The Story Behind the Recipe: Green Chile Rice Casserole

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People from good country stock know about a good-sized vegetable garden – that’s where their family eats from. And Bettye Bell and her husband, Paul, are no exception. Their two children, four grandchildren and four great-grandchildren love to eat vegetables – fresh, frozen or canned from the Bell garden in Franklin County.

“We cook mostly corn and beans, stuff out of the freezer,” says Bell. “They like the beans and corn and okra because they don’t have a garden. They buy their stuff, but they say this is better. That’s what they love – plain, old-timey vegetables.”

Green Chile Rice Casserole Recipe

And, on occasion, a side dish that Bell prepares to go with those old-timey vegetables is Green Chile Rice Casserole, which is featured in Country Classics Volume II, published by the Tennessee Farm Bureau Women, now in its second printing. Bell can’t remember where she found the recipe – she guesses a magazine – but she’s been making it for some years now to serve with vegetables and meat.

“It was just a little different from the usual run,” she says. “It doesn’t have much in it, but it’s pretty good.”

Like most older Southern cooks whose children have flown the nest and, with them, the daily routine of three large meals, Bell doesn’t cook as much as she used to. She and her husband are retired farmers, having raised hay, corn, tobacco, pigs and cows in their prime time in the small community of Harmony, just outside of Winchester near the Tims Ford Dam.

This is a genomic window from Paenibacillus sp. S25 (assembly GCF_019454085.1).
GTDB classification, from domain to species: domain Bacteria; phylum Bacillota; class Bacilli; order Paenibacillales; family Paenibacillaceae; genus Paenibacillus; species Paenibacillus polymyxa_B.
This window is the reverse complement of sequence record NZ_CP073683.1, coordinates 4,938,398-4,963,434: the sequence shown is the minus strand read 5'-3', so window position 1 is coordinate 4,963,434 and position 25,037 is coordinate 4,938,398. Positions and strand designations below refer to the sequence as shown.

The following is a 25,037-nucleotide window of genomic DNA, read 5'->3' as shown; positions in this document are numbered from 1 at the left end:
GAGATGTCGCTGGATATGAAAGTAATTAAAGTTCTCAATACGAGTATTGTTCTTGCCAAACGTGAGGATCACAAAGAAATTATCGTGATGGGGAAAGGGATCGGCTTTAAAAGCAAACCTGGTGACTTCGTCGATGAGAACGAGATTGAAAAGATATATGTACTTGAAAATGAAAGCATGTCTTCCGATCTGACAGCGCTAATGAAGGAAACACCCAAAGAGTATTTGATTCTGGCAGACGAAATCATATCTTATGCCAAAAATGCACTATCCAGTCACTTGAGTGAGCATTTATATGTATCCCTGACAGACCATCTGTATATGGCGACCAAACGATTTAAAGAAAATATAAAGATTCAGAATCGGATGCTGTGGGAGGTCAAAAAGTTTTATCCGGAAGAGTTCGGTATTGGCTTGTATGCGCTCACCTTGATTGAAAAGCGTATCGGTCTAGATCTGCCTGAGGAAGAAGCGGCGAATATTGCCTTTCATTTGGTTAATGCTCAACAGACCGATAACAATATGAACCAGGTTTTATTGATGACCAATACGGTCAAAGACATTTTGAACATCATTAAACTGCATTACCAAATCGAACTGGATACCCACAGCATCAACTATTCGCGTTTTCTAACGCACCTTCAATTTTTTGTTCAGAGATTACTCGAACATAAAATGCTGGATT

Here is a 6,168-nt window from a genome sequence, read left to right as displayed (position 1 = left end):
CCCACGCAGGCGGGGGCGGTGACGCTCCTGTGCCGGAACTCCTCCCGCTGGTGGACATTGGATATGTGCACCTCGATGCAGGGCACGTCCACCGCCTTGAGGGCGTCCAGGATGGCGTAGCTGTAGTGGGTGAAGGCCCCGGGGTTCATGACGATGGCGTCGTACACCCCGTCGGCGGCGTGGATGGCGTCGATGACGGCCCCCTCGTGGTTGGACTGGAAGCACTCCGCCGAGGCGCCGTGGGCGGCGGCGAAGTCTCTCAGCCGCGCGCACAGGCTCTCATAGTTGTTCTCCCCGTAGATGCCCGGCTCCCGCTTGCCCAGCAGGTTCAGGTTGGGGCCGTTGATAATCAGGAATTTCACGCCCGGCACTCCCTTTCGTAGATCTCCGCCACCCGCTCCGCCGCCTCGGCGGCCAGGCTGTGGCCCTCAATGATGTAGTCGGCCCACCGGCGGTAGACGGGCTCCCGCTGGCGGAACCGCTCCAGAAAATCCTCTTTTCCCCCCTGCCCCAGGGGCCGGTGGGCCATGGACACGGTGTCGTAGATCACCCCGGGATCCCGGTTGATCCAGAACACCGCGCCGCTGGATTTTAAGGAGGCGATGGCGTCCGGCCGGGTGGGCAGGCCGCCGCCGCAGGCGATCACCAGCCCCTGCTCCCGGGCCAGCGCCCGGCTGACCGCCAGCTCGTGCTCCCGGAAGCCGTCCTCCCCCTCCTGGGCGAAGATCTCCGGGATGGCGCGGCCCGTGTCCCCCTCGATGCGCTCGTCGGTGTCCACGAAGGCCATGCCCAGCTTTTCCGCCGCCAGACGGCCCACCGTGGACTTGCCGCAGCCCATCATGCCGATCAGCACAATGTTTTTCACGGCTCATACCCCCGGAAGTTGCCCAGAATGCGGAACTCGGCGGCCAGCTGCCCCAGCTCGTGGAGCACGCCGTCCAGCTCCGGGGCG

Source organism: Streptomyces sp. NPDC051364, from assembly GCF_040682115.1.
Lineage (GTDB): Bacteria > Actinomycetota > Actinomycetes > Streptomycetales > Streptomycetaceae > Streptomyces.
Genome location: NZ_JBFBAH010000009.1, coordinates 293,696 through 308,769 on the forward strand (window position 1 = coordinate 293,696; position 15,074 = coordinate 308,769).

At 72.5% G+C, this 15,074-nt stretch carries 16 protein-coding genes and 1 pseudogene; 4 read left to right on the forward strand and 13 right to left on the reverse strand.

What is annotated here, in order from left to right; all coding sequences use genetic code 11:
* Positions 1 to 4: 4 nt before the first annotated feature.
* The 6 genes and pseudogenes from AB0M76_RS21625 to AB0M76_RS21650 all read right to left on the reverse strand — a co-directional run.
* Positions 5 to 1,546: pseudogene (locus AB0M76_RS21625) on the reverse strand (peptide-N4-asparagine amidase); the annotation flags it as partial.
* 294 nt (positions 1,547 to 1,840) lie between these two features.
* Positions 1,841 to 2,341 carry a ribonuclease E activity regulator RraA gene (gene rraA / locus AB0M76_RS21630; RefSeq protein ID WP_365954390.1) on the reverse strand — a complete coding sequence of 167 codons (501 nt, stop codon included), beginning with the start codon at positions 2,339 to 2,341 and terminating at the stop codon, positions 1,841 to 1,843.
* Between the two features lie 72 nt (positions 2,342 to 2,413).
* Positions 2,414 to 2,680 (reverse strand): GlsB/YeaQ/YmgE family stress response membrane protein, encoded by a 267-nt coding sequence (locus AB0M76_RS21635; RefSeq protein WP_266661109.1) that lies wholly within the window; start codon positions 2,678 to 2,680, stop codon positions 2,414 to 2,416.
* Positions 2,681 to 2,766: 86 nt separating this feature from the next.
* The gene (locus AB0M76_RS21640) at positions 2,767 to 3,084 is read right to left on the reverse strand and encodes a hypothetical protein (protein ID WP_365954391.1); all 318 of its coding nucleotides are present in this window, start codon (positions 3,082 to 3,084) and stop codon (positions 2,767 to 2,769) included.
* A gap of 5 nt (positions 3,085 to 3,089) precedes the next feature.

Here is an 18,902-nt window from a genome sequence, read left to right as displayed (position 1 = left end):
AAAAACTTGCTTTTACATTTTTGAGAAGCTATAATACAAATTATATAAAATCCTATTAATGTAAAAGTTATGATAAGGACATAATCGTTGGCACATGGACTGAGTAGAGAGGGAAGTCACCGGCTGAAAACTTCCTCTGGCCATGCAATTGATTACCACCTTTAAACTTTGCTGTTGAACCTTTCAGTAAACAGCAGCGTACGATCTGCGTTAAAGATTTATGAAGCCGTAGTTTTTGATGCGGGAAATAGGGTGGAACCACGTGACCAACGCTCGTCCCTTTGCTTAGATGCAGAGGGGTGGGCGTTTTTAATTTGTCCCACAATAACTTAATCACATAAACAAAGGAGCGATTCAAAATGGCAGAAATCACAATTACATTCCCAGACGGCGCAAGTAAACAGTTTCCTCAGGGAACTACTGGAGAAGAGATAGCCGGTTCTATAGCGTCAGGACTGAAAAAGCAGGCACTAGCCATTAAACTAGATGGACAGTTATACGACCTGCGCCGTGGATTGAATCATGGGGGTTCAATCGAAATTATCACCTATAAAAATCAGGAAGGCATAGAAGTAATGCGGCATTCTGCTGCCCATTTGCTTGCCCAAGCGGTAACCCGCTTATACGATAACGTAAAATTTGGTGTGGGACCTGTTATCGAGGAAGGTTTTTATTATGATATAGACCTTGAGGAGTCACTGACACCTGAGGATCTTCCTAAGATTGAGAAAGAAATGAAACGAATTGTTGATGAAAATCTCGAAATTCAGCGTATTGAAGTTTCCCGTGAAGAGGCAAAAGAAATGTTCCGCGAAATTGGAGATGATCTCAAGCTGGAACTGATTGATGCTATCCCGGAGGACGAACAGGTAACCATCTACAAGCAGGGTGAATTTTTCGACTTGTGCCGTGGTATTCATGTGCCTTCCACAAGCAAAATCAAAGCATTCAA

“I was raised in Harmony, and I never left it,” Bell says. According to her, the community got its name from a man who gave land for a church, which he named Harmony because he wanted people to live in harmony. “It just stuck,” she says. Do the people live in harmony there? “Yeah, they do,” she says. “It’s a real nice community.”

Bell and her husband are still active in that harmonious community. In fact, she has taken her Green Chile Rice Casserole to many a potluck supper, where it is warmly received. And the Bells are plenty active at home in the summer when Paul does the garden work and Bettye puts up vegetables for the winter. They own three freezers, which stay full most of the time. Their children – Roger from Huntsville with his brood and Gayle Chandler with hers from just up the hill – come over for meals quite frequently.

Bettye and Paul will fix a pot roast with vegetables and maybe a recipe from her “whole slew” of cookbooks, including the Country Classics II. She loves those recipes too.

“They’re good, really good,” she says.

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